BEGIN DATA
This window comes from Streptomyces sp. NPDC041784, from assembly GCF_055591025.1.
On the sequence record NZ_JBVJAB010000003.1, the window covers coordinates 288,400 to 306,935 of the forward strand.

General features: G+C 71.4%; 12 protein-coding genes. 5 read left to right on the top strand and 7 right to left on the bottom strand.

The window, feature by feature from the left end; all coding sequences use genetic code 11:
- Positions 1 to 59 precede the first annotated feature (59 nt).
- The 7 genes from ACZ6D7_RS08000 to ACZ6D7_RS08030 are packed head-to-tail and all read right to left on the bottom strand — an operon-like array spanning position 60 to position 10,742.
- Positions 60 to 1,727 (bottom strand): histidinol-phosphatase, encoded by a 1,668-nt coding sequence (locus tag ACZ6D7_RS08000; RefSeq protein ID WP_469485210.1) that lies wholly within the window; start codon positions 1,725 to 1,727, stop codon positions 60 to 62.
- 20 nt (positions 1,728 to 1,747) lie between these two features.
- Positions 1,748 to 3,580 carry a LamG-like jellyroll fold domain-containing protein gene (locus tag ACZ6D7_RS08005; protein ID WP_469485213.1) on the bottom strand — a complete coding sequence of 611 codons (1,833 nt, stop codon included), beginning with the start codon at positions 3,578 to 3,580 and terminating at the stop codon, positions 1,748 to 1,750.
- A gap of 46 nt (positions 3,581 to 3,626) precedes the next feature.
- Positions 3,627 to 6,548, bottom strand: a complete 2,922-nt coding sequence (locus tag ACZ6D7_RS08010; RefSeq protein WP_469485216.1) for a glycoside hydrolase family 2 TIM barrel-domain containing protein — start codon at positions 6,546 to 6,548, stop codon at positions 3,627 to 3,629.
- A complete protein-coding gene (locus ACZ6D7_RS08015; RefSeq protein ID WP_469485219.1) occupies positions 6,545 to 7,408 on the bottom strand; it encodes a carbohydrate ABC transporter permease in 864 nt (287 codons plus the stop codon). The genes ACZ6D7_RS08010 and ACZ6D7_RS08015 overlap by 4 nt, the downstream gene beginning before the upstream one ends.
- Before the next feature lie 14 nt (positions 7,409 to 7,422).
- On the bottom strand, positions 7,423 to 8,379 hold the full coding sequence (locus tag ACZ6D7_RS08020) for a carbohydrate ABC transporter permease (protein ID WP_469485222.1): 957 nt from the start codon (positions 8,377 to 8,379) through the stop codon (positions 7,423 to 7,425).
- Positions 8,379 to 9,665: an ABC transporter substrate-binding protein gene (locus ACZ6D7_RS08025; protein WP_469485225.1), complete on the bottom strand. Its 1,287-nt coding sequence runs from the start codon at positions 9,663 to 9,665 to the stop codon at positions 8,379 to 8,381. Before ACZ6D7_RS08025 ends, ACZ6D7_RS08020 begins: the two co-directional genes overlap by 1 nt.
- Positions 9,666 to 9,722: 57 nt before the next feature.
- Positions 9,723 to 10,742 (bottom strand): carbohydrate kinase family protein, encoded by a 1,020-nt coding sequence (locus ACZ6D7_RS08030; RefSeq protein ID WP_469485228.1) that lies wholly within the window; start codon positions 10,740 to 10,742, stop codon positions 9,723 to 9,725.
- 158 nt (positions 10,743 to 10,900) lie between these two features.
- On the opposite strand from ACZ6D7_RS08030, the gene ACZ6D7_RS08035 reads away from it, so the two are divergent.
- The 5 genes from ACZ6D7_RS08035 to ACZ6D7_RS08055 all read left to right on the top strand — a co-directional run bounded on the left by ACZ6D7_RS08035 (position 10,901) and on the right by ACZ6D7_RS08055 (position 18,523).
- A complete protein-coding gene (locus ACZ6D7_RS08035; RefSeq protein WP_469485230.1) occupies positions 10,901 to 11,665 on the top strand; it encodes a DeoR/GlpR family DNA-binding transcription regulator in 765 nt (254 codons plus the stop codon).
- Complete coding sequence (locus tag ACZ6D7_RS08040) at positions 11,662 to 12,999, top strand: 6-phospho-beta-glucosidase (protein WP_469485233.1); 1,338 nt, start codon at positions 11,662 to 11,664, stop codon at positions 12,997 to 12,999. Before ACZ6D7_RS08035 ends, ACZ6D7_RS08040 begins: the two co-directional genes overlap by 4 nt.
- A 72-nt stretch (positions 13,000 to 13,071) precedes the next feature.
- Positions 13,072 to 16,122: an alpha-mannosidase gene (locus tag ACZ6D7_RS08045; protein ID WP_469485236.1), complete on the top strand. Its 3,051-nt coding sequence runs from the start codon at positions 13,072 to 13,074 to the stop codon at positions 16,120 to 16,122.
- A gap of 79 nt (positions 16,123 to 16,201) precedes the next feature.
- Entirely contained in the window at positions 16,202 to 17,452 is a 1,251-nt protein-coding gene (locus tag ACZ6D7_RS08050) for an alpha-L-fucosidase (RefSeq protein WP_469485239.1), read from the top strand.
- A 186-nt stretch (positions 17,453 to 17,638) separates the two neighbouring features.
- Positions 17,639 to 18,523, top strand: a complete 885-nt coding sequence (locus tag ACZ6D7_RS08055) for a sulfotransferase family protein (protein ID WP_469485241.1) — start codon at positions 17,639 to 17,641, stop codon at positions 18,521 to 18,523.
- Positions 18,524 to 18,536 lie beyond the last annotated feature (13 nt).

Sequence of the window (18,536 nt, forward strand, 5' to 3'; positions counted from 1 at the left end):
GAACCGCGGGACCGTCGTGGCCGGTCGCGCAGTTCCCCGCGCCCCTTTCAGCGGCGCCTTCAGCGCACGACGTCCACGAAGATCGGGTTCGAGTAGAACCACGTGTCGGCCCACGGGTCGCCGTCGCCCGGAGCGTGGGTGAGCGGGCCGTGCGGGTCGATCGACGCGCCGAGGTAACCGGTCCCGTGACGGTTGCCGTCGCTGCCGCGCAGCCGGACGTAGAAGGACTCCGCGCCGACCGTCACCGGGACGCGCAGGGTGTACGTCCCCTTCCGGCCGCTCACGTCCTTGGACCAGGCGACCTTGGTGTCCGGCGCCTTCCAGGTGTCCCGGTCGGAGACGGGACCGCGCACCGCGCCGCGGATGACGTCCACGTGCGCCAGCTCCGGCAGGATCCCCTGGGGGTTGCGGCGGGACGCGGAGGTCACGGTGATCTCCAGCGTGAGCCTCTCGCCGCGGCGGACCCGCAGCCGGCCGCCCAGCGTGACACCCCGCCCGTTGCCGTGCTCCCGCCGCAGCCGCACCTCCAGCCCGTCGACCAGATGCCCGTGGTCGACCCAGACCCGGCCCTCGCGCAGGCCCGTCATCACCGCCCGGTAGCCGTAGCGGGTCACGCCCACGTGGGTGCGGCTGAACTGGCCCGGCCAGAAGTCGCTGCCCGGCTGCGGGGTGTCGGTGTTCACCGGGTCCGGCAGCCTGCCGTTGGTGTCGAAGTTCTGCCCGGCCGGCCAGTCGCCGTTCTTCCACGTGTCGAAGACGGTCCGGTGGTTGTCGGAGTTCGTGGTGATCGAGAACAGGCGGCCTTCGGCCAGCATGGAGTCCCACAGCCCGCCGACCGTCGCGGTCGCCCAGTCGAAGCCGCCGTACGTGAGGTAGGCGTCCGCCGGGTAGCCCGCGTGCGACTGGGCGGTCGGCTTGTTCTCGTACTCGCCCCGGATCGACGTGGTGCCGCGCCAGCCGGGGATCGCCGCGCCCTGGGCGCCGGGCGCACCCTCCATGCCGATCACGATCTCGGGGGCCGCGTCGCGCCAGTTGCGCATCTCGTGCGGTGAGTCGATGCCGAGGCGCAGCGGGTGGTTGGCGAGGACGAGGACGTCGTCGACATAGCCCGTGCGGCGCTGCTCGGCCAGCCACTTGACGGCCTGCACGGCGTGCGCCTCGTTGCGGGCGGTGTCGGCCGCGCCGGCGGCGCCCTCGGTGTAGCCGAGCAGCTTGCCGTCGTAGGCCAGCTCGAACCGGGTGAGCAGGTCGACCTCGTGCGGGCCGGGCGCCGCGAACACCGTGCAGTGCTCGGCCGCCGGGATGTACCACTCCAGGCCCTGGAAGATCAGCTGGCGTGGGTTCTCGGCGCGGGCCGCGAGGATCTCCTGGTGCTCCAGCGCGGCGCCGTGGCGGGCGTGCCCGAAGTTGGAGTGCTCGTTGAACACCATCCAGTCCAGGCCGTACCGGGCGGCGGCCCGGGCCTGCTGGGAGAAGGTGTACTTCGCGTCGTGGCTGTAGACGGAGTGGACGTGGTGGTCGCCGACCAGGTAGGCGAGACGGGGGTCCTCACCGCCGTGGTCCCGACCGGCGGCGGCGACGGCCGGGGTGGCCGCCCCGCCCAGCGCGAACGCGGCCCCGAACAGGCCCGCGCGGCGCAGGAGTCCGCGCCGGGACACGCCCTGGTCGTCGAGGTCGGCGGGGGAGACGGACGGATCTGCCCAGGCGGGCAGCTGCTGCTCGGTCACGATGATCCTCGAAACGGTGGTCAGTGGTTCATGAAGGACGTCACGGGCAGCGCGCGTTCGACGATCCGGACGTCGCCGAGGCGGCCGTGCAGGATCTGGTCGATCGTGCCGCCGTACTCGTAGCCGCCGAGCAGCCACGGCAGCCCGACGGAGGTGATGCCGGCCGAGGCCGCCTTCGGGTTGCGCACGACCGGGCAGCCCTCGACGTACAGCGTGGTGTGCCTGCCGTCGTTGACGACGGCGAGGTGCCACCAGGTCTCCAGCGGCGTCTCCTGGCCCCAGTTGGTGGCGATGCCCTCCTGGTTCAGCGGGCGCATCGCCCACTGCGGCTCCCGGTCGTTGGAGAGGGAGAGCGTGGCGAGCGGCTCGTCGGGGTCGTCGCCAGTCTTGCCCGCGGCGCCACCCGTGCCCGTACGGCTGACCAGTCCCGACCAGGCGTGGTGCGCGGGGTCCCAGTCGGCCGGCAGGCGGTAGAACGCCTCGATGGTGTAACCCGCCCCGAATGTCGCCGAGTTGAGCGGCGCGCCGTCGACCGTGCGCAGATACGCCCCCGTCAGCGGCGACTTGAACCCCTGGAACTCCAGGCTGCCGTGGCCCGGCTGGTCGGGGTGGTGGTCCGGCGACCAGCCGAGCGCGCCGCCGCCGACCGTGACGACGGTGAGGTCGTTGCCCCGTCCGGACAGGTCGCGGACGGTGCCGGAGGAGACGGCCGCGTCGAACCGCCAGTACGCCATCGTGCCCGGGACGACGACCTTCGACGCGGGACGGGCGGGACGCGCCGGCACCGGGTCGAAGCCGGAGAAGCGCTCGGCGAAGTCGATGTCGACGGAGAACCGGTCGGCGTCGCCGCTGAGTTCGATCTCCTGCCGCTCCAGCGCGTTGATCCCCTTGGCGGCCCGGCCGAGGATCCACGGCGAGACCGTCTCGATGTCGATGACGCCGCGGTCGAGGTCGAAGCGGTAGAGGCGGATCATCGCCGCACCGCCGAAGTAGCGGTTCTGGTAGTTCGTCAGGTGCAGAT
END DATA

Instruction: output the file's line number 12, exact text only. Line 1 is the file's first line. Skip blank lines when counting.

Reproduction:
- A complete protein-coding gene (locus ACZ6D7_RS08015; RefSeq protein ID WP_469485219.1) occupies positions 6,545 to 7,408 on the bottom strand; it encodes a carbohydrate ABC transporter permease in 864 nt (287 codons plus the stop codon). The genes ACZ6D7_RS08010 and ACZ6D7_RS08015 overlap by 4 nt, the downstream gene beginning before the upstream one ends.